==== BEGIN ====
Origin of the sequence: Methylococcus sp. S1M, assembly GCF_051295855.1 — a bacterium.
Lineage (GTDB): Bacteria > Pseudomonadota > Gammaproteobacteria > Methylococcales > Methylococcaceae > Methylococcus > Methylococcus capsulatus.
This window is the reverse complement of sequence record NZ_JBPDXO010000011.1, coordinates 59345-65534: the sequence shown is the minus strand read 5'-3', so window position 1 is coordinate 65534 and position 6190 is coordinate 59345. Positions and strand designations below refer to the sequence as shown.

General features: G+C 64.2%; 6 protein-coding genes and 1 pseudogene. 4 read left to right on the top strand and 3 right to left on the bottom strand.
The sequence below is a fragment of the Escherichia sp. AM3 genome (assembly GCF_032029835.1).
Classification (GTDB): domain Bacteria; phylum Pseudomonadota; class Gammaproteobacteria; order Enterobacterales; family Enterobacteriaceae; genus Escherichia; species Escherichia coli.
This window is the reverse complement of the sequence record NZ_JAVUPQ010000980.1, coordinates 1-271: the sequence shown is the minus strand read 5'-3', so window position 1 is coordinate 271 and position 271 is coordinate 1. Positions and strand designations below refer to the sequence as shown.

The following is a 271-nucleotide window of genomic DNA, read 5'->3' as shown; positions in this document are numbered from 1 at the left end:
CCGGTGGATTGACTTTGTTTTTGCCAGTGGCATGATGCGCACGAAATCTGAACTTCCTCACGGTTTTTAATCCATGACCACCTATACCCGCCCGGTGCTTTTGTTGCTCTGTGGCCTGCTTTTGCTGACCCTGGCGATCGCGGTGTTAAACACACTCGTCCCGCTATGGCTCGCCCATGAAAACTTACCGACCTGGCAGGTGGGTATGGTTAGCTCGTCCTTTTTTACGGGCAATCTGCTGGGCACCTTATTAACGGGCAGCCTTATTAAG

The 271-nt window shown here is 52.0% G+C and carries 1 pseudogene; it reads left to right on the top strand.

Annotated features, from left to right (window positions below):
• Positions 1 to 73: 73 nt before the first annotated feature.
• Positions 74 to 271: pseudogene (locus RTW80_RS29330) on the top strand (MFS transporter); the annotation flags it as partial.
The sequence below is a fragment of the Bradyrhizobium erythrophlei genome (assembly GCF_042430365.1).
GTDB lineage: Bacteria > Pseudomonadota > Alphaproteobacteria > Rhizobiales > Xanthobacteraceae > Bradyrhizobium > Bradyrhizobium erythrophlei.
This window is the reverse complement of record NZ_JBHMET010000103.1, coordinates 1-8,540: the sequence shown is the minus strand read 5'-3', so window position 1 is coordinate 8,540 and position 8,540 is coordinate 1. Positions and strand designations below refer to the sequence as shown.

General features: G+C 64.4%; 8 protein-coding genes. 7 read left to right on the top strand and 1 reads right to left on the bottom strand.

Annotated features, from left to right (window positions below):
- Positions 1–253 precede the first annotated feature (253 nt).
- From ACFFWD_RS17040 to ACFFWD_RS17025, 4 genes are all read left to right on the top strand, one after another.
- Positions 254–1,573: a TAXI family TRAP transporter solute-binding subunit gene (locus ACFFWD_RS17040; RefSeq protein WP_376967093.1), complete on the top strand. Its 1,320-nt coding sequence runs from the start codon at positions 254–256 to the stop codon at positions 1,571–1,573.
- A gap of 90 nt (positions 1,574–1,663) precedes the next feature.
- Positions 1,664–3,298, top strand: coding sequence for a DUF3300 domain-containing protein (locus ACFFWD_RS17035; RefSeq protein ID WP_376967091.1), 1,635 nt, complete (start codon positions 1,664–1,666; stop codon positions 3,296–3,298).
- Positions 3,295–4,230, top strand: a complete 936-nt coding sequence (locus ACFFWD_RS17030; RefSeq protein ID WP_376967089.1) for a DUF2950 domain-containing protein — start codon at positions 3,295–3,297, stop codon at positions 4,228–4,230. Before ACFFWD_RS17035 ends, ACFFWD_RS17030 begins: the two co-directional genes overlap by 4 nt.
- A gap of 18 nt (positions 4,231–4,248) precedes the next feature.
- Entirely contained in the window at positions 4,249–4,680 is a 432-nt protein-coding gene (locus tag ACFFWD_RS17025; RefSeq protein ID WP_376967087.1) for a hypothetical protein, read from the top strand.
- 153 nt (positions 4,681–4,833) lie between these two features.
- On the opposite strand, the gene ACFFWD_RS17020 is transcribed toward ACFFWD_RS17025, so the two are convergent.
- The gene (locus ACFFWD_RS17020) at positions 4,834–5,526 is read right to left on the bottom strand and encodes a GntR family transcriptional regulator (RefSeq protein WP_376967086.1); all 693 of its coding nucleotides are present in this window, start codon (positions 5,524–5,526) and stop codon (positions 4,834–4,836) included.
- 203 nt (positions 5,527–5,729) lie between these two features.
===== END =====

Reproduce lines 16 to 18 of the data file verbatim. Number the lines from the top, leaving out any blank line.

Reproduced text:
This window is the reverse complement of record NZ_JBHMET010000103.1, coordinates 1-8,540: the sequence shown is the minus strand read 5'-3', so window position 1 is coordinate 8,540 and position 8,540 is coordinate 1. Positions and strand designations below refer to the sequence as shown.

General features: G+C 64.4%; 8 protein-coding genes. 7 read left to right on the top strand and 1 reads right to left on the bottom strand.

Annotated features, from left to right (window positions below):